To describe a short, functional visual disability instrument capable of measuring the outcomes of a government funded country-wide multicenter low vision service in Wales and to determine if postal implementation might lead to response bias.
Seven items from the National Eye Institute Visual Function Questionnaire (NEI VFQ), which have previously been shown to be responsive to low vision service intervention, were incorporated into a postal questionnaire which was given to patients before they attended the all Wales Low Vision Service. Rasch analysis was used to describe the instrument's psychometric properties.
Rasch analysis of 490 completed questionnaires showed that all seven questions worked together to form a unidimensional scale. By combining the first two response categories, category utilization and targeting was improved. There were no significant differences in the age (p = 0.29), gender (p = 0.75), distance binocular Visual Acuity (VA; p = 0.86), living situation (p = 0.34) or prevalence of macular degeneration (p = 0.31) between those who returned a completed questionnaire and those who did not.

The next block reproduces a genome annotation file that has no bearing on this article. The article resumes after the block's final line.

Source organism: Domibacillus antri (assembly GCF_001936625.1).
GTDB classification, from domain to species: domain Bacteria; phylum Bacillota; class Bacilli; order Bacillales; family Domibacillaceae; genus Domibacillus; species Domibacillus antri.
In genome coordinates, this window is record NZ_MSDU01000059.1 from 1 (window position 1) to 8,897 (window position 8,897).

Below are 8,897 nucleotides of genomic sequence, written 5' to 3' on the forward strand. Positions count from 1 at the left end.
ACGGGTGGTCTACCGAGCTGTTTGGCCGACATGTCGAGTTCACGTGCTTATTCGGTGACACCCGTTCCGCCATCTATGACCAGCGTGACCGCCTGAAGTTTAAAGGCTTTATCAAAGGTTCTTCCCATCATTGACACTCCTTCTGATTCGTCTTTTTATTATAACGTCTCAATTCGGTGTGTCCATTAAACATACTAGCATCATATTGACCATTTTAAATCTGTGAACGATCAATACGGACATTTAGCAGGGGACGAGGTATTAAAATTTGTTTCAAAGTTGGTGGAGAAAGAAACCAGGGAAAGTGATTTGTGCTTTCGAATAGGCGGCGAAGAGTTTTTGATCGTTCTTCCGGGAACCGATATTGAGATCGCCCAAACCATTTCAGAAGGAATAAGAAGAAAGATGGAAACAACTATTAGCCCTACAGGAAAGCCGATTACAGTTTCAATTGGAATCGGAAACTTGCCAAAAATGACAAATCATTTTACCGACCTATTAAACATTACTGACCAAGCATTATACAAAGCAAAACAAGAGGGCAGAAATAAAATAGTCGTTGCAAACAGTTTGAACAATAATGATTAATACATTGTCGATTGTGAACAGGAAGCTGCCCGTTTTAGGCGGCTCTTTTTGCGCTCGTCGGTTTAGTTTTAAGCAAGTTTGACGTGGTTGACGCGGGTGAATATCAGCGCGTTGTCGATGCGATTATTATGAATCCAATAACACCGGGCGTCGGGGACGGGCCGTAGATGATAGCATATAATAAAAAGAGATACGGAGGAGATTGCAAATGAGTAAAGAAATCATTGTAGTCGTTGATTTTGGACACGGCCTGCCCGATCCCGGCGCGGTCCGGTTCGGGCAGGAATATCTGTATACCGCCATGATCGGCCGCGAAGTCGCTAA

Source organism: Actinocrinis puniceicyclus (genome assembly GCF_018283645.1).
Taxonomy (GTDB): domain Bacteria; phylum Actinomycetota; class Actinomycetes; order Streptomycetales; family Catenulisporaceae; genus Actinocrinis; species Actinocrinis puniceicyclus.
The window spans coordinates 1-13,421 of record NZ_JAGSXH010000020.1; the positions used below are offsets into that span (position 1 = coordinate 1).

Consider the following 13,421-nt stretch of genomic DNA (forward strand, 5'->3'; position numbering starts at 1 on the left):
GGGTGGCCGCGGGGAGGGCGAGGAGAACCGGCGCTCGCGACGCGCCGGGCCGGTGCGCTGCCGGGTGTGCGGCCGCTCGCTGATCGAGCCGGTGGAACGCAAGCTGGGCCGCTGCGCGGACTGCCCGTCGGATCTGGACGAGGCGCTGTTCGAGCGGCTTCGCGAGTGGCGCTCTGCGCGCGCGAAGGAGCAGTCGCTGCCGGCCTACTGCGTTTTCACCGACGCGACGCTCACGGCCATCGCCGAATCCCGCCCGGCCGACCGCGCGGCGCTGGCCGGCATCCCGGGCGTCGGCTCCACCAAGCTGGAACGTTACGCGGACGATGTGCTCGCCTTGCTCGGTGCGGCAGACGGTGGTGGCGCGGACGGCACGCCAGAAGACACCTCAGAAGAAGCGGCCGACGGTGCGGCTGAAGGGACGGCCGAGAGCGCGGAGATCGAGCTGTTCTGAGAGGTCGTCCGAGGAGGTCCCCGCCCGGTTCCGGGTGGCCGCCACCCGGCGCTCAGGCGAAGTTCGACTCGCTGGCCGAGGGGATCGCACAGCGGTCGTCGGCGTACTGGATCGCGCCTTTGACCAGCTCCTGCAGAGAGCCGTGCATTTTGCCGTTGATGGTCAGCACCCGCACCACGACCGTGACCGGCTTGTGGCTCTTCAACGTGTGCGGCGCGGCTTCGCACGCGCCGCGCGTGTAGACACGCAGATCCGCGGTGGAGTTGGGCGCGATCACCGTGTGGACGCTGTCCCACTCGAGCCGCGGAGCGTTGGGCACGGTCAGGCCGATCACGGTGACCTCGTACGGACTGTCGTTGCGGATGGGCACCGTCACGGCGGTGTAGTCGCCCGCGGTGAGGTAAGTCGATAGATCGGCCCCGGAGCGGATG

The seven-item National Eye Institute Visual Function Questionnaire is an appropriate and precise outcome measure that is acceptable to patients and easy to administer. It measures aspects of near, reading, and distance visual disability that have been shown to be amenable to low vision service provision and, therefore, it should be highly responsive to this intervention and facilitate inter-service assessment. We found no evidence to suggest that postal implementation results in response bias. The instrument is an appropriate measure of patient based outcomes for a large-scale, multicenter low vision service.